• Wed. Jun 19th, 2024

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R3 North East chair Chris FergusonR3 North East chair Chris Ferguson

The impact of the economic turmoil of the last few years has been laid bare by the highest monthly number of corporate insolvencies for England and Wales since the beginning of 2019

That’s the view of the North East chair of insolvency and restructuring trade body R3, Chris Ferguson, after the latest Insolvency Service statistics revealed a month-on-month increase of more than 50 per cent, from 1,688 cases in April up to 2,552 cases last month – and the increases on the same months in previous years are even more stark.

Corporate insolvencies were up by 151.9% on the May 2021 figure (1,013) and by 170.3% from May 2020’s total (944), while also increased by 89.3% compared to pre-pandemic levels in May 2019 (1,348).

The number of firms put into liquidation through Creditors’ Voluntary Liquidations (CVLs), a procedure initiated by directors of insolvent firms to close their companies, was more than twice as high last month as it was in May 2019.

Chris Ferguson, who is head of recovery & insolvency at Gosforth-based RMT Accountants & Business Advisors, says: “With these latest corporate insolvency figures being the highest we’ve seen since January 2019, it’s clearer than ever that the last three years of economic turmoil are taking a real toll on our businesses.

“The fallout from battling the effects of the pandemic, coupled with rising costs, increased creditor pressure, and high inflation, is causing more businesses to turn to an insolvency process to help resolve their financial issues.

“The key driver of the rise in numbers is the increase in Creditors Voluntary Liquidations, which are also at a near-four and half year high and more than twice the number they were in May 2019.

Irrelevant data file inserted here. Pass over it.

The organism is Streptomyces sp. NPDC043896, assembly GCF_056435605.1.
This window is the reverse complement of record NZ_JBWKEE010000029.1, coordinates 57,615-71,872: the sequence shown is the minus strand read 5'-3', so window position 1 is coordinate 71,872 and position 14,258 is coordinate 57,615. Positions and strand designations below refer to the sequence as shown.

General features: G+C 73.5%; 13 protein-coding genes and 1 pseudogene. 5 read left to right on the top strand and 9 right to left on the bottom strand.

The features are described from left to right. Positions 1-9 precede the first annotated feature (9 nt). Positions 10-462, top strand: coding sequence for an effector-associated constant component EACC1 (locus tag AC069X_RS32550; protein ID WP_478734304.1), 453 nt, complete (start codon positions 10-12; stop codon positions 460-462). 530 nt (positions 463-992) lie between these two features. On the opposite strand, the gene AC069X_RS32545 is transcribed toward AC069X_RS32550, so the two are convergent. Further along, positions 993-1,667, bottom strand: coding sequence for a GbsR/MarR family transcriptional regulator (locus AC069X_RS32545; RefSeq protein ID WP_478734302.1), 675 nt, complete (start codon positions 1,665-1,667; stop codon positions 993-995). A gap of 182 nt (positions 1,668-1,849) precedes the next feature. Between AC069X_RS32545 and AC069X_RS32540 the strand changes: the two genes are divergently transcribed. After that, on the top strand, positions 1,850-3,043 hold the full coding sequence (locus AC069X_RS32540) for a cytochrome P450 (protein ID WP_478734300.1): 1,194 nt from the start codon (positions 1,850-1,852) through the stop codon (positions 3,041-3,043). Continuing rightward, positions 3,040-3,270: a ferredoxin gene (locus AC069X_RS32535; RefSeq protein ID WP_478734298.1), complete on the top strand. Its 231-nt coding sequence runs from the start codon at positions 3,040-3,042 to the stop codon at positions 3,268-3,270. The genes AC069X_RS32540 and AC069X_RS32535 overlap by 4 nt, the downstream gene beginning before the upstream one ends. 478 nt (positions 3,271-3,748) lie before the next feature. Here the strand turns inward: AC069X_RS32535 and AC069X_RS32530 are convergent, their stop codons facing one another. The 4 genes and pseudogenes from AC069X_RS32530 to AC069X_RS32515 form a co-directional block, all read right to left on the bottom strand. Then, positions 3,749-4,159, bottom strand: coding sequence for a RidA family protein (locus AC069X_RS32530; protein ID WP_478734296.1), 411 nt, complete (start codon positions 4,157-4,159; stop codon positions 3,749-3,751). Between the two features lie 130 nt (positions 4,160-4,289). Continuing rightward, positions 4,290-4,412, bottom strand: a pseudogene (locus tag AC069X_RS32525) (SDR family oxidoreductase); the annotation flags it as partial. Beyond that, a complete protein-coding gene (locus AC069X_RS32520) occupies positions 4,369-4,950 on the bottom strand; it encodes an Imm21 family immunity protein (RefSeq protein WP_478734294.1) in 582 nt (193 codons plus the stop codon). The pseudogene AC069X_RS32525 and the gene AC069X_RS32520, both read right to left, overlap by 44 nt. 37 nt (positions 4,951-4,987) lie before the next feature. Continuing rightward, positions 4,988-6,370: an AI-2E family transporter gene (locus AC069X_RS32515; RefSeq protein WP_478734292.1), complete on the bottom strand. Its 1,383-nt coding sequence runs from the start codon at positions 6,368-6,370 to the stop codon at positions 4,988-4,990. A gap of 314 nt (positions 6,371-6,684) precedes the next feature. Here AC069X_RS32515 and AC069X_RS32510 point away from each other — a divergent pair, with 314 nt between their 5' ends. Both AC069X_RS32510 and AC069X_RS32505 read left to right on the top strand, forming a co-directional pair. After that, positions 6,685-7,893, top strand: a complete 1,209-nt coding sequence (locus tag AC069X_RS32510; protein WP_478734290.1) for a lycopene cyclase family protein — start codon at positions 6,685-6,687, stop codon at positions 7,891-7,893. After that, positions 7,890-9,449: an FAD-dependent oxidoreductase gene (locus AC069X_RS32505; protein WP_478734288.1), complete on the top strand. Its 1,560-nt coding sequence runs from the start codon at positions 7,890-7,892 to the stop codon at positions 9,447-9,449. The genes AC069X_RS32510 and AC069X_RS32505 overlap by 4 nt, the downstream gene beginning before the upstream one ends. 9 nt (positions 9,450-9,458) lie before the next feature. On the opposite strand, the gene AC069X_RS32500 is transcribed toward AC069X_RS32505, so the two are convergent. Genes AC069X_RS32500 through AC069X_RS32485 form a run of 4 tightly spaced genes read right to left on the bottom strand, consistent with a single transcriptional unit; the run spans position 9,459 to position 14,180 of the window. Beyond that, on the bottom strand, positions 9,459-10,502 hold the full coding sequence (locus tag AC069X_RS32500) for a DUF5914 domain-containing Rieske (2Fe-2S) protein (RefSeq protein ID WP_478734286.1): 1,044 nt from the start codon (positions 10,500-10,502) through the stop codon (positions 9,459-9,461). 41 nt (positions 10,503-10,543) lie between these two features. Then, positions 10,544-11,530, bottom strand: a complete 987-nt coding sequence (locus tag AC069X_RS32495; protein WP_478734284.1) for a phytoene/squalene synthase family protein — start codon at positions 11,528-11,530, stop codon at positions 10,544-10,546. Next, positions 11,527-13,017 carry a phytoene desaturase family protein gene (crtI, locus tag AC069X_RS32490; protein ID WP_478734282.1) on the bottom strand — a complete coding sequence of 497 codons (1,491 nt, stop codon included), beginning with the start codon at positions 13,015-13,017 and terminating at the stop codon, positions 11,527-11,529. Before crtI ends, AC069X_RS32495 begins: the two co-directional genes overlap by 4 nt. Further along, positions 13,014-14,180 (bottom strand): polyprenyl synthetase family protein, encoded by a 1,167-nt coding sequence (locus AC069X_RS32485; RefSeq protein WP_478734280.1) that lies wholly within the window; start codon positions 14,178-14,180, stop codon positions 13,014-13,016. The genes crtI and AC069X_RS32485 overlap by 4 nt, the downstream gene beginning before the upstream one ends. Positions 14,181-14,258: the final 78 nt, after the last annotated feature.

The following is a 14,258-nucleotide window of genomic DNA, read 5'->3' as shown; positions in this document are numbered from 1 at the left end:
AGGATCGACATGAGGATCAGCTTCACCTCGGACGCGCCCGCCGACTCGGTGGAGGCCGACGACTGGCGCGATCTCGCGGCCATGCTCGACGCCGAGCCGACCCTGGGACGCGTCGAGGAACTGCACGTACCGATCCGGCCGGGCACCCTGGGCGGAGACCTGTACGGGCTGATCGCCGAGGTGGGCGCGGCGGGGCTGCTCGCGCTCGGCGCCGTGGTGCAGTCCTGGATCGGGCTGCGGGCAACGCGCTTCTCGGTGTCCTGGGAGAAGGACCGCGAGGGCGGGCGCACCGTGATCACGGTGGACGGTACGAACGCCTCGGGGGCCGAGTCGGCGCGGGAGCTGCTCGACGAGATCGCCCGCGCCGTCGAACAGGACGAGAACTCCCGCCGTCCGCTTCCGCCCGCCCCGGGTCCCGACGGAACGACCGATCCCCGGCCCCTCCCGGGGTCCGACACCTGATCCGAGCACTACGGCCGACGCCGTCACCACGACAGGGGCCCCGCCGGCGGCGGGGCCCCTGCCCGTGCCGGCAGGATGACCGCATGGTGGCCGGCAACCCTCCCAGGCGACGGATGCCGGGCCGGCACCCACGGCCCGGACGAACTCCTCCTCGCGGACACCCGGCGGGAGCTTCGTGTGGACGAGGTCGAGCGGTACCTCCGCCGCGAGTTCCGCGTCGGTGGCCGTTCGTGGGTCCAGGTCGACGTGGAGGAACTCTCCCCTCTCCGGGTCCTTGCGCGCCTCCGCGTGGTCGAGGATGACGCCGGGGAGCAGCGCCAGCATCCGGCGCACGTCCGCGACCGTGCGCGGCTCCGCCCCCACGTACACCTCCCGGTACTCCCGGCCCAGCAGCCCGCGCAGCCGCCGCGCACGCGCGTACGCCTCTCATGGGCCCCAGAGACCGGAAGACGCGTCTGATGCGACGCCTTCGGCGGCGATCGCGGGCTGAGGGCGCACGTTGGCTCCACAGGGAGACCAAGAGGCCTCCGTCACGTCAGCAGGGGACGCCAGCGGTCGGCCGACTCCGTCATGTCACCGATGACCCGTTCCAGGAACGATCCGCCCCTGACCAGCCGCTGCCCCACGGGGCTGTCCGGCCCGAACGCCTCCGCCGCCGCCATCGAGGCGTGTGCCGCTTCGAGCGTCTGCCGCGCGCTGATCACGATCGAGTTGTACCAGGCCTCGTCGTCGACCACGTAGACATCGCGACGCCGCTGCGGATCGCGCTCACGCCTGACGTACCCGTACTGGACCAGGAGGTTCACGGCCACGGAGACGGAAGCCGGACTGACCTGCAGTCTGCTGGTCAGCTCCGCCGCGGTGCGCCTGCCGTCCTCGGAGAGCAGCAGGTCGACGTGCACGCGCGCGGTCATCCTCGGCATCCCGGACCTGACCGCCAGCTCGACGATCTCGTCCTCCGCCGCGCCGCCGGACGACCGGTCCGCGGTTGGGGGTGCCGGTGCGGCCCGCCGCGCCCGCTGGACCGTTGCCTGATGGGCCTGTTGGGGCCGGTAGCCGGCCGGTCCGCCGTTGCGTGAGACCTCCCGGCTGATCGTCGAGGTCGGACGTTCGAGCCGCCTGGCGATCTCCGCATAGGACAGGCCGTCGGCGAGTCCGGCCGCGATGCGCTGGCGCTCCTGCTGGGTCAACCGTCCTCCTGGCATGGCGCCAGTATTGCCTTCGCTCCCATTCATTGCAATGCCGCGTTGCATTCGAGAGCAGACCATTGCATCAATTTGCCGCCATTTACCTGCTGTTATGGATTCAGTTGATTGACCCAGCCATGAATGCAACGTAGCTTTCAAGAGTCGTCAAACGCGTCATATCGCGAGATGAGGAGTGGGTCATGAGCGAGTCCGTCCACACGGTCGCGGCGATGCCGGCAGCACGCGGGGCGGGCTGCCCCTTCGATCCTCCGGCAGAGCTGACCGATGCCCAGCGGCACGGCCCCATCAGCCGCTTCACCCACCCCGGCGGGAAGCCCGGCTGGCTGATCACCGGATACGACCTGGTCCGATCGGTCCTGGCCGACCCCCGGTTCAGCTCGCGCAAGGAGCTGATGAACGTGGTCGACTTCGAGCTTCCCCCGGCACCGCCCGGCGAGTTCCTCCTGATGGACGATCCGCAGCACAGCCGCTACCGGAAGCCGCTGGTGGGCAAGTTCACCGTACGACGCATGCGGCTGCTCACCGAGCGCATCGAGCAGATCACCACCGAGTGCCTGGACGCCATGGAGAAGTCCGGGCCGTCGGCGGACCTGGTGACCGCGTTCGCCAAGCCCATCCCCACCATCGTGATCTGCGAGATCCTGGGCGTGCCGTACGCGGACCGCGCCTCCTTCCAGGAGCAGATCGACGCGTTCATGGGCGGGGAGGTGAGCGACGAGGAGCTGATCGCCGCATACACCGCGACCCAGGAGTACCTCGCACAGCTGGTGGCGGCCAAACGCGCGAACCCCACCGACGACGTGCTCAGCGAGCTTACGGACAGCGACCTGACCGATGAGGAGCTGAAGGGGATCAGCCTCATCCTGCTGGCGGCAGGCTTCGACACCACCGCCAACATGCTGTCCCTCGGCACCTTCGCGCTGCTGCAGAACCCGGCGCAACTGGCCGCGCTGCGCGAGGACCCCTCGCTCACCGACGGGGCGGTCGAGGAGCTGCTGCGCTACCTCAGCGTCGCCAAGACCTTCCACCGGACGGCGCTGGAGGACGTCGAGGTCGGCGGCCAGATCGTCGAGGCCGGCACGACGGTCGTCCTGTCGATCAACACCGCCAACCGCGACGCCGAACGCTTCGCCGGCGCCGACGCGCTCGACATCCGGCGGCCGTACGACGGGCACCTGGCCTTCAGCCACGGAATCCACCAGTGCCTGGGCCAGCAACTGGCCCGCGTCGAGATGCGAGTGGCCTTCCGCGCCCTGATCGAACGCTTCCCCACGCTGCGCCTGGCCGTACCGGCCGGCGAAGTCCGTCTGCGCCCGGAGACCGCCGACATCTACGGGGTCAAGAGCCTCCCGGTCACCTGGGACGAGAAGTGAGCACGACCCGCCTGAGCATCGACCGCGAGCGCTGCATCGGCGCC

“More and more directors are running out of time and options, and are choosing to liquidate their businesses before the choice is taken away from them.”

Personal insolvencies across England and Wales also showed a sharp month-on-month increase last month, rising by 10.7% last month to 9,962 cases compared to 9,002 in April.

Chris Ferguson continues: “Firms are operating in a market where people are spending cautiously, costs are increasing and suppliers are chasing debts in an attempt to manage their own cashflow challenges, which is creating a tough climate for businesses of all sizes at a time where they needed an injection of cash.

“While the summer months might provide some relief from energy costs, stubbornly high inflation and further interest rate rises will likely mean that cash will remain tight for many businesses.

“The impact of interest rates rises and inflation will also continue to create challenges for businesses seeking funding over the summer, and could be a tipping point for those businesses who are hanging in there at present.

“Directors need to remain vigilant and seek advice where they start seeing signs of distress within their business, which can include stock levels increasing, customers withholding payments or businesses needing to delay payments to their own suppliers to balance their cash flow.”